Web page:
The recent financial crisis has stimulated a revival of the academic interest in mortgage default, and the birth of a third generation of research models. Specifically, there have been attempts to integrate mortgage default into more general equilibrium models of consumer behavior. Campbell and Cocco (2014) model mortgage foreclosures structurally and find negative equity, borrowing constraints, high debt-to-income ratios and income growth as important determinants of foreclosure. Goodhart et al. (2011) and Foote et al. (2008) use a two-period model to show that households choose to default and lose their homes to foreclosure, if the net implicit rents from owning plus the expected net equity position over their tenure horizon is negative. They find that expected house price appreciation, and the size of the mortgage payment are the main factors in determining default. Corradin (2012) builds a life-cycle continuous-time model of household leverage and default in which the agents optimally choose the down-payment, abstracting from inflation and interest rate risk. Garriga and Schlagenhauf (2009) also solve an equilibrium model of long-term mortgage choice and default to understand how leverage affects the default decision.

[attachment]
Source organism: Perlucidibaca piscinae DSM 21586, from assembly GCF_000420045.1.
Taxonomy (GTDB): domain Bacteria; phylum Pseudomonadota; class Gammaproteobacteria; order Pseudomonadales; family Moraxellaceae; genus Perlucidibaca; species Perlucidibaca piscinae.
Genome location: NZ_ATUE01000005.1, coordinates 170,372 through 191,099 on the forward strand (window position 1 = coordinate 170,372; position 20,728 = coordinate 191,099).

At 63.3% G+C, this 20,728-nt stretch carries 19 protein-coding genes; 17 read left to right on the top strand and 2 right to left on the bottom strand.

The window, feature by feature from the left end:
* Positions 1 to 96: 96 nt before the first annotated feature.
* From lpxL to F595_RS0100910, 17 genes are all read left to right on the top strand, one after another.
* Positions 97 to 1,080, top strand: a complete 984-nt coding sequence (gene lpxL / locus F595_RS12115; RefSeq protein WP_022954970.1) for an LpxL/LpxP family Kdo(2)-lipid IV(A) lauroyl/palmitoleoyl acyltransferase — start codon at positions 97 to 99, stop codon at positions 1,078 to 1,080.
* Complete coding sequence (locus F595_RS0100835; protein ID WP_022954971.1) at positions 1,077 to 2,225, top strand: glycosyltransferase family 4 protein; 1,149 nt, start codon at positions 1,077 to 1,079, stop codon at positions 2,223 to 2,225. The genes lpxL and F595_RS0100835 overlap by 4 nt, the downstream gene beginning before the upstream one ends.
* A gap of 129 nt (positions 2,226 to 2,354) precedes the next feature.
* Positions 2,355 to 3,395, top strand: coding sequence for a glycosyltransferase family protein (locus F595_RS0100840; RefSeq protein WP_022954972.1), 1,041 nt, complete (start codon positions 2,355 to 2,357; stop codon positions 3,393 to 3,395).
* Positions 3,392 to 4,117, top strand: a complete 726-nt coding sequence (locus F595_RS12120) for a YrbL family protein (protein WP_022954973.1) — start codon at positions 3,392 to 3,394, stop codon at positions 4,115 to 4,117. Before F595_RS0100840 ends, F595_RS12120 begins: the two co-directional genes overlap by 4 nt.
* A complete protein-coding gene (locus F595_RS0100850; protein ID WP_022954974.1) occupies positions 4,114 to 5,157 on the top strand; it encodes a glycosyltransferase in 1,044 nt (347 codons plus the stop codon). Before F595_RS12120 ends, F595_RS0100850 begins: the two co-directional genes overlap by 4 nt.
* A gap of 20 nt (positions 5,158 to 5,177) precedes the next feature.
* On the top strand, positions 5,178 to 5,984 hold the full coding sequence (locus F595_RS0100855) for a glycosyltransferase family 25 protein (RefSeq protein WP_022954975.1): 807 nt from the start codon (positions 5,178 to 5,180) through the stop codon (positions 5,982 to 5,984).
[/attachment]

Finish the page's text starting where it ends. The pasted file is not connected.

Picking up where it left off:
Forlati and Lambertini (2011), the closest paper to this thesis, builds an infinite-horizon DSGE model with housing, risky mortgages and endogenous default. They introduce idiosyncratic risk in housing investment and the possibility for loans to be defaulted on, which results in an endogenous borrowing constraint exactly as the one for firms in Bernanke, Gertler, and Gilchrist (1999). Their model does not feature any penalties for the households that choose to default. This assumption is unrealistic, as in the United States as well as in other countries, defaulters incur reputation and credit score penalties which affect their possibility to borrow in the future, in addition to collateral losses. Hence, introducing non-pecuniary default penalties is useful when thinking about an equilibrium with default. The Forlati and Lambertini (2011) model also does not include a financial sector, therefore the financial accelerator mechanism is absent, in particular the banking side. There is no role for negative feedback loops operating through the banking sector as rising bad loan books and bank insolvencies, amplified by a liquidity crisis, can lead to a sharp credit contraction. This thesis builds a model incorporating some of these missing links.